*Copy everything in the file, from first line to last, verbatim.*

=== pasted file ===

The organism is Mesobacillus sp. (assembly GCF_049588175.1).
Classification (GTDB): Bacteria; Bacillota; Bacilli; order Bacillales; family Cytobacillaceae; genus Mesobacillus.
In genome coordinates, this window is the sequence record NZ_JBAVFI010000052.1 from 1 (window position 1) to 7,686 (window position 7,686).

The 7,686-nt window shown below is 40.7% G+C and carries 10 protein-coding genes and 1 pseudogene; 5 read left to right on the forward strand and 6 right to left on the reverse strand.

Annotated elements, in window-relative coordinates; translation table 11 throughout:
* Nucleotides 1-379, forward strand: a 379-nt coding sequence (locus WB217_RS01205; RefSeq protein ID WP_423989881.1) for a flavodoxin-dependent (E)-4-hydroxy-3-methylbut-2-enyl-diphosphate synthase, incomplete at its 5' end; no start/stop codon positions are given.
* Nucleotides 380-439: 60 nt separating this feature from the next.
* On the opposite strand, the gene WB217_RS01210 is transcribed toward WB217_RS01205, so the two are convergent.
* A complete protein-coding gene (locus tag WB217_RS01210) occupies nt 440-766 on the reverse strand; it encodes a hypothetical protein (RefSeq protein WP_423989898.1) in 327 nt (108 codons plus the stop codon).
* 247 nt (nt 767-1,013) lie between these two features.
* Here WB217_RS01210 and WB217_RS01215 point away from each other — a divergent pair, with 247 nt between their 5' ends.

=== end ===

The organism is Mesobacillus sp. (assembly GCF_049588175.1).
Classification (GTDB): Bacteria; Bacillota; Bacilli; order Bacillales; family Cytobacillaceae; genus Mesobacillus.
In genome coordinates, this window is the sequence record NZ_JBAVFI010000052.1 from 1 (window position 1) to 7,686 (window position 7,686).

The 7,686-nt window shown below is 40.7% G+C and carries 10 protein-coding genes and 1 pseudogene; 5 read left to right on the forward strand and 6 right to left on the reverse strand.

Annotated elements, in window-relative coordinates; translation table 11 throughout:
* Nucleotides 1-379, forward strand: a 379-nt coding sequence (locus WB217_RS01205; RefSeq protein ID WP_423989881.1) for a flavodoxin-dependent (E)-4-hydroxy-3-methylbut-2-enyl-diphosphate synthase, incomplete at its 5' end; no start/stop codon positions are given.
* Nucleotides 380-439: 60 nt separating this feature from the next.
* On the opposite strand, the gene WB217_RS01210 is transcribed toward WB217_RS01205, so the two are convergent.
* A complete protein-coding gene (locus tag WB217_RS01210) occupies nt 440-766 on the reverse strand; it encodes a hypothetical protein (RefSeq protein WP_423989898.1) in 327 nt (108 codons plus the stop codon).
* 247 nt (nt 767-1,013) lie between these two features.
* Here WB217_RS01210 and WB217_RS01215 point away from each other — a divergent pair, with 247 nt between their 5' ends.